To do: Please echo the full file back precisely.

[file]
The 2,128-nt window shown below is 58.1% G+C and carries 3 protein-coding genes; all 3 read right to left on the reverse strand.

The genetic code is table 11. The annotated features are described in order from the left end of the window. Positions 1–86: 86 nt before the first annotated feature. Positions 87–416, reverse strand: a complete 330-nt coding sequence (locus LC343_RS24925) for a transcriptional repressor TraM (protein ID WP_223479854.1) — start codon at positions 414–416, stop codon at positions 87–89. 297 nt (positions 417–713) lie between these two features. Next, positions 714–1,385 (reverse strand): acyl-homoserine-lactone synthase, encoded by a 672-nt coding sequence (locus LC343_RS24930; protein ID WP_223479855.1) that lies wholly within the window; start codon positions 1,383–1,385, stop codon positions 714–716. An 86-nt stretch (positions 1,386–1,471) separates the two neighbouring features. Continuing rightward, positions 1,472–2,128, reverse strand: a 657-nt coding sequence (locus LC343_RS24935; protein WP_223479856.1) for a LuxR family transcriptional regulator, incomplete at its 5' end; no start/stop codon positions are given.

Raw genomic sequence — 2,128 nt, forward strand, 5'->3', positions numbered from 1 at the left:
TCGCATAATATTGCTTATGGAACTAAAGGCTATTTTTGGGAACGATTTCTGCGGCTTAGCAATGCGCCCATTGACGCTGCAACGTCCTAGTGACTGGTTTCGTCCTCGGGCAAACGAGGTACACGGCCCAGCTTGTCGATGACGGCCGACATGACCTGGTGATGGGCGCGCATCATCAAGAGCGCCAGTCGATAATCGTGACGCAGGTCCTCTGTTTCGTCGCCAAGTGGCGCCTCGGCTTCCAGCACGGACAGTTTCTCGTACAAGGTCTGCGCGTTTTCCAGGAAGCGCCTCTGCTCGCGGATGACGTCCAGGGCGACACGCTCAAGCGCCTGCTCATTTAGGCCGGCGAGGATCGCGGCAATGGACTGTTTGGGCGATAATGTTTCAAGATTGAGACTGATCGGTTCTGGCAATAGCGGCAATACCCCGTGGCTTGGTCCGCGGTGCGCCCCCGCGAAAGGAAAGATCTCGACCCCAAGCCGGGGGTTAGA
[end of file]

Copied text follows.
The 2,128-nt window shown below is 58.1% G+C and carries 3 protein-coding genes; all 3 read right to left on the reverse strand.

The genetic code is table 11. The annotated features are described in order from the left end of the window. Positions 1–86: 86 nt before the first annotated feature. Positions 87–416, reverse strand: a complete 330-nt coding sequence (locus LC343_RS24925) for a transcriptional repressor TraM (protein ID WP_223479854.1) — start codon at positions 414–416, stop codon at positions 87–89. 297 nt (positions 417–713) lie between these two features. Next, positions 714–1,385 (reverse strand): acyl-homoserine-lactone synthase, encoded by a 672-nt coding sequence (locus LC343_RS24930; protein ID WP_223479855.1) that lies wholly within the window; start codon positions 1,383–1,385, stop codon positions 714–716. An 86-nt stretch (positions 1,386–1,471) separates the two neighbouring features. Continuing rightward, positions 1,472–2,128, reverse strand: a 657-nt coding sequence (locus LC343_RS24935; protein WP_223479856.1) for a LuxR family transcriptional regulator, incomplete at its 5' end; no start/stop codon positions are given.

Raw genomic sequence — 2,128 nt, forward strand, 5'->3', positions numbered from 1 at the left:
TCGCATAATATTGCTTATGGAACTAAAGGCTATTTTTGGGAACGATTTCTGCGGCTTAGCAATGCGCCCATTGACGCTGCAACGTCCTAGTGACTGGTTTCGTCCTCGGGCAAACGAGGTACACGGCCCAGCTTGTCGATGACGGCCGACATGACCTGGTGATGGGCGCGCATCATCAAGAGCGCCAGTCGATAATCGTGACGCAGGTCCTCTGTTTCGTCGCCAAGTGGCGCCTCGGCTTCCAGCACGGACAGTTTCTCGTACAAGGTCTGCGCGTTTTCCAGGAAGCGCCTCTGCTCGCGGATGACGTCCAGGGCGACACGCTCAAGCGCCTGCTCATTTAGGCCGGCGAGGATCGCGGCAATGGACTGTTTGGGCGATAATGTTTCAAGATTGAGACTGATCGGTTCTGGCAATAGCGGCAATACCCCGTGGCTTGGTCCGCGGTGCGCCCCCGCGAAAGGAAAGATCTCGACCCCAAGCCGGGGGTTAGA